Frequent Volcanic Eruptions on Venus

CONDITION The planet, which is called the Morning Star because of its brightness level, is like a star in a dark sky, but it is not as beautiful as it seems. Venus, which is considered to be Earth’s twin, turns out to have both active volcanoes.

Robert Herrick from the Geophysics Institute at the University of Alaska Fairbanks found evidence that the planet Venus was often hit by volcanic activity or volcanic eruptions. “We can now say that Venus is currently volcanically active in the sense that there are at least a few eruptions per year,” he said Science Daily.

Read Also:

Oxygen can be Produced on Mars

Mount Maat Mons develops into an irregular shape that expands to approximately 1.5 square miles. (Photo: NASA)

It turned out that it only took eight months for the mountain hole to grow from just 1 square mile to 1.5 miles wide. Usually such significant scale changes on Earth are associated with volcanic activity, either through eruptions in the vents or movement of magma beneath the vents. This causes the walls of the hole to collapse and causes the hole to become wider.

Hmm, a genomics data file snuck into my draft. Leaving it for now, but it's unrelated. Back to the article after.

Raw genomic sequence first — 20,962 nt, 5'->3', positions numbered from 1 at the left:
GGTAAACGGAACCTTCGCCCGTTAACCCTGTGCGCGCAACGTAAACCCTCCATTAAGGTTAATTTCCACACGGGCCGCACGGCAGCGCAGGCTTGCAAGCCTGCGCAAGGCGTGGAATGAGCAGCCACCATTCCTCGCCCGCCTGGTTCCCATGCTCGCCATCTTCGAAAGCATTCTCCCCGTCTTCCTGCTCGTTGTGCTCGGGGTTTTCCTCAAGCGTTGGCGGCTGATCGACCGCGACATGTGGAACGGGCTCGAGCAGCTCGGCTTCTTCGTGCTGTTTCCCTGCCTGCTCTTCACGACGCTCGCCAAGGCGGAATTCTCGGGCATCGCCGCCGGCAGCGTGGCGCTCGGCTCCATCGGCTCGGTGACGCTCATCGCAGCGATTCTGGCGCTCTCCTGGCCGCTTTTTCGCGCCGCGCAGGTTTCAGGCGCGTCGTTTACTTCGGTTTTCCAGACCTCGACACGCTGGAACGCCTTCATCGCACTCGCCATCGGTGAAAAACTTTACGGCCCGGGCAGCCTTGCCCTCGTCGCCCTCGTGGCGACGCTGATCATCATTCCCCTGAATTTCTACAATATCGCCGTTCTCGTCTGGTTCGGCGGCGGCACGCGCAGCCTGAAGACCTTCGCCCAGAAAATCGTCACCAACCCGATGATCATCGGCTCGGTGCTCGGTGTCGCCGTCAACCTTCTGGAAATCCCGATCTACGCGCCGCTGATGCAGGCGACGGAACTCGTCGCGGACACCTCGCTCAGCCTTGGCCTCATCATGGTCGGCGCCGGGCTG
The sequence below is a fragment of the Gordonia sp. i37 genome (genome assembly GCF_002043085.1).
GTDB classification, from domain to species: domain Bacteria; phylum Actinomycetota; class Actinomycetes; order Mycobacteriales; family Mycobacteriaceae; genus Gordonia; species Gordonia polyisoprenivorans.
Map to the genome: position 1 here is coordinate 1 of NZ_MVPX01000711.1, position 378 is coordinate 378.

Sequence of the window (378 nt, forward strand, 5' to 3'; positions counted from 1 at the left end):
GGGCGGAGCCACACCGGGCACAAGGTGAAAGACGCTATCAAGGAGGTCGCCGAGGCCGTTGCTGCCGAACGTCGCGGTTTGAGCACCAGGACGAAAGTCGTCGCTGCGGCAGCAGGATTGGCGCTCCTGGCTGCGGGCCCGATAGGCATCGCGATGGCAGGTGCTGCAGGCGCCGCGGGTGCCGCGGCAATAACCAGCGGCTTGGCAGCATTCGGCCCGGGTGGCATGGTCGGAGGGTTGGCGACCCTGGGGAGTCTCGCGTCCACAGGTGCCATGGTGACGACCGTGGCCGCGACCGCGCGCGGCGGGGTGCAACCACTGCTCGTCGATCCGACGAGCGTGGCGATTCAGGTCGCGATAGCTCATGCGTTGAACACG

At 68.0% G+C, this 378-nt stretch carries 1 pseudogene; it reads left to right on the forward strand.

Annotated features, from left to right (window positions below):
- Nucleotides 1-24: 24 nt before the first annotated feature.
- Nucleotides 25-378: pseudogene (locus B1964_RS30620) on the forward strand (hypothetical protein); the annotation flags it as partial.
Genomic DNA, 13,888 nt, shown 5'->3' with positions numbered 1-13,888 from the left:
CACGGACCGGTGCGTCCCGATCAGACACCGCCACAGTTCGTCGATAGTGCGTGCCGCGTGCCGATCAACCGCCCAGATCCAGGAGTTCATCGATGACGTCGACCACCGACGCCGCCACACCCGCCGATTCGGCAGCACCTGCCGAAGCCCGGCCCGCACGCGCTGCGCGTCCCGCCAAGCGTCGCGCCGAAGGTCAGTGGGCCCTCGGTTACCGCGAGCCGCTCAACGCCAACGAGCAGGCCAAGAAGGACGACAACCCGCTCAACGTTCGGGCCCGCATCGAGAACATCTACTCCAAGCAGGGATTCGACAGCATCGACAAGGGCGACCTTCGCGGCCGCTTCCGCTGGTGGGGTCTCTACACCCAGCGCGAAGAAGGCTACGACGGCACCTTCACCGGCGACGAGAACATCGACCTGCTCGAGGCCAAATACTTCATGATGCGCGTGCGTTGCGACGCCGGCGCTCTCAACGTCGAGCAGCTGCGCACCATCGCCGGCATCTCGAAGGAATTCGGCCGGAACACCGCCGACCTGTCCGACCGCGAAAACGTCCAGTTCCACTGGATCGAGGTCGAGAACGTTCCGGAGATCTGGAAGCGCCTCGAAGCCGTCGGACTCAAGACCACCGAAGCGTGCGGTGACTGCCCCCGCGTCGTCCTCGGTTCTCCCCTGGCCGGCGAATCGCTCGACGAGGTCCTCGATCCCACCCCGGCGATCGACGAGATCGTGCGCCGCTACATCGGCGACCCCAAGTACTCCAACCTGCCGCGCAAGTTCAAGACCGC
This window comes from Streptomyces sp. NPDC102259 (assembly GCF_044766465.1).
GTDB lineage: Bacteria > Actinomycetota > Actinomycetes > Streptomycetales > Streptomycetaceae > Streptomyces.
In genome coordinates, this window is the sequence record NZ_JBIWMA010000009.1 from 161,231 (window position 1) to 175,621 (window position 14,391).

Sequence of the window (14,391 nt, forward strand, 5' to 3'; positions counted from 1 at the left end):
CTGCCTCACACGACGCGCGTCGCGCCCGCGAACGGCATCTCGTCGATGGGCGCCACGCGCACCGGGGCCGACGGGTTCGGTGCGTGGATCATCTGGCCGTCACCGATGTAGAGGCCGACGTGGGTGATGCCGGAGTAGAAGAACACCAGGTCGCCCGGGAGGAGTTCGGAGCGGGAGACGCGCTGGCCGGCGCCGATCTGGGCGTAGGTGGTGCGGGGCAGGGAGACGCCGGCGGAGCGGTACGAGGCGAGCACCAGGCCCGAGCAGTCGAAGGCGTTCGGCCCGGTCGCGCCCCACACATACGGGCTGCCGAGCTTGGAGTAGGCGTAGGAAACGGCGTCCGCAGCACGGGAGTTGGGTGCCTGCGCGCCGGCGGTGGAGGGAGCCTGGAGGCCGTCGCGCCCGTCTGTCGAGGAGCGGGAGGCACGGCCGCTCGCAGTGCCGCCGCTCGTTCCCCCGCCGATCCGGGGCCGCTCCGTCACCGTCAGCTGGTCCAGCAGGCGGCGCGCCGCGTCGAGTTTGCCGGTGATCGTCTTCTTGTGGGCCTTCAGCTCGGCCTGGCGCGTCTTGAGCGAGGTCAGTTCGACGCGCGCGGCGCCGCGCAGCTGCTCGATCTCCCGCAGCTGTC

Herrick compared Magellan’s images from mid-February 1991 to those of mid-October 1991 and saw changes in the vent on the north side of the Maat Mons volcano.

Read Also:

Interesting Facts About Mars

For those of you who don’t know, Magellan is a space probe that was launched on May 4, 1989 and was used to map the surface of Venus using synthetic aperture radar and measure the planet’s gravitational field. Through this Magellan, Herrick saw the Maat Mons vent develop into an irregular shape that widened to approximately 1.5 square miles and indicated volcanic activity.

Read more:  Recognize the Relationship between Coronary Heart Disease and Heart Attack

Basically, the volcanoes on Venus are much wider in shape than the towering mountains on Earth. This is due to the lower slope of the mountains on Venus.

“Ozza (another volcano) and Maat Mons have comparable volumes to the largest volcanoes on Earth, but have a lower slope, so they are more spread out,” Herrick said.

In this case, the walls of the mountain pit tended to be shorter, perhaps only a few hundred feet high, causing the hole to be nearly filled to the brim. Researchers speculate that a lava lake also formed in the hole during these eight months. It has hot temperatures, plus active volcanic activity too. Still want to move planets? (kmp)

Read Also:

Which Planet Do Humans Most Want to Visit?

Leave a Reply

Your email address will not be published. Required fields are marked *

This site uses Akismet to reduce spam. Learn how your comment data is processed.

Recent News

Editor's Pick